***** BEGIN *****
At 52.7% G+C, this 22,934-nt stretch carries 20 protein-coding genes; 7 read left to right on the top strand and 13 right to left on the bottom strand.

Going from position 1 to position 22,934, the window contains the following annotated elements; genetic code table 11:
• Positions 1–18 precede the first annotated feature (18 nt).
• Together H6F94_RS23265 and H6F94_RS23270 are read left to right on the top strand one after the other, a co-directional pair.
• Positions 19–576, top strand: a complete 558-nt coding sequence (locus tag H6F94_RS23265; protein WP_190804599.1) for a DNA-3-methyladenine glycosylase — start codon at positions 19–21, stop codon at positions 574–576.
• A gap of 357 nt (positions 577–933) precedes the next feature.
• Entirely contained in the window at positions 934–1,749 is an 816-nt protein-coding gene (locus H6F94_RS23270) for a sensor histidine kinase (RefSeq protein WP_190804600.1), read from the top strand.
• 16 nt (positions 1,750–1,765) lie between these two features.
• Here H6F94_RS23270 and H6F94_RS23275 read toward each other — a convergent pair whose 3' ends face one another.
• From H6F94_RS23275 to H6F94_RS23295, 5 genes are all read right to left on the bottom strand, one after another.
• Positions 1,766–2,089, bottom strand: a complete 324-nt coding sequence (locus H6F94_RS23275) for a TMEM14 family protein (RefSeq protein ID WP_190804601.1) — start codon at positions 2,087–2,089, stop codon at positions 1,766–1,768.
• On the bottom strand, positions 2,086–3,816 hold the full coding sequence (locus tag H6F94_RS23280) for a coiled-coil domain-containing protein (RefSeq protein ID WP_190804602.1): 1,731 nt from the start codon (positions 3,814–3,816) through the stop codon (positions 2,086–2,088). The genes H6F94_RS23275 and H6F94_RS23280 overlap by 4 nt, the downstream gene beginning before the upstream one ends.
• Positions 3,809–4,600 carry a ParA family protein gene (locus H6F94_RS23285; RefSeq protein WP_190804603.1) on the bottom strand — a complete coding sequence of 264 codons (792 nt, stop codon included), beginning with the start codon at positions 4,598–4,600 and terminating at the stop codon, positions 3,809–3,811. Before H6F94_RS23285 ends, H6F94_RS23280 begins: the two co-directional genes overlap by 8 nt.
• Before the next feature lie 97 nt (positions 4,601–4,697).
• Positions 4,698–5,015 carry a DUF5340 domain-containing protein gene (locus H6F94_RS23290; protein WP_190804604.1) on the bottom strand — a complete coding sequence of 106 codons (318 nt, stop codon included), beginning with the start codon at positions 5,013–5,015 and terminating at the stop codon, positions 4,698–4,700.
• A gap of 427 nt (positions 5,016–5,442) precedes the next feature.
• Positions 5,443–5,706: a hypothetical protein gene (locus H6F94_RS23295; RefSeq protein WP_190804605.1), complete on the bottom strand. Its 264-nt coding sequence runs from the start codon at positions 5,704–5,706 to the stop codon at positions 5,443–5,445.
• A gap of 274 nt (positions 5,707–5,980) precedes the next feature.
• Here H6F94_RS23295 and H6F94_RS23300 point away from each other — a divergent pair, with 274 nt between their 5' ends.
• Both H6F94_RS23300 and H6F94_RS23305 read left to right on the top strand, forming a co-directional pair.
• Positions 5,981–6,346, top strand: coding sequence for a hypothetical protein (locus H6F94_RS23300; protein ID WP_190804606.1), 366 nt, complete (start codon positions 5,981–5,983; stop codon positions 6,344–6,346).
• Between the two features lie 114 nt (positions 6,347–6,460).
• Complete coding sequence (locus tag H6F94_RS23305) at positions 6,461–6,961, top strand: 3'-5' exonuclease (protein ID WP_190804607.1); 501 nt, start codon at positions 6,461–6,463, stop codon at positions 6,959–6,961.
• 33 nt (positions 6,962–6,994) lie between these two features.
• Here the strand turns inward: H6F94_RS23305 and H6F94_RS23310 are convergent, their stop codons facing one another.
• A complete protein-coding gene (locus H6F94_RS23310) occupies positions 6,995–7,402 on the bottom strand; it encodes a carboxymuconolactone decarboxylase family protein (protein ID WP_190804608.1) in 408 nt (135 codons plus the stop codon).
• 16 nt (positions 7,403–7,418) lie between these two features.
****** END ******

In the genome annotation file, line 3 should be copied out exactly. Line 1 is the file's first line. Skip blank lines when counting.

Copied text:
• Positions 1–18 precede the first annotated feature (18 nt).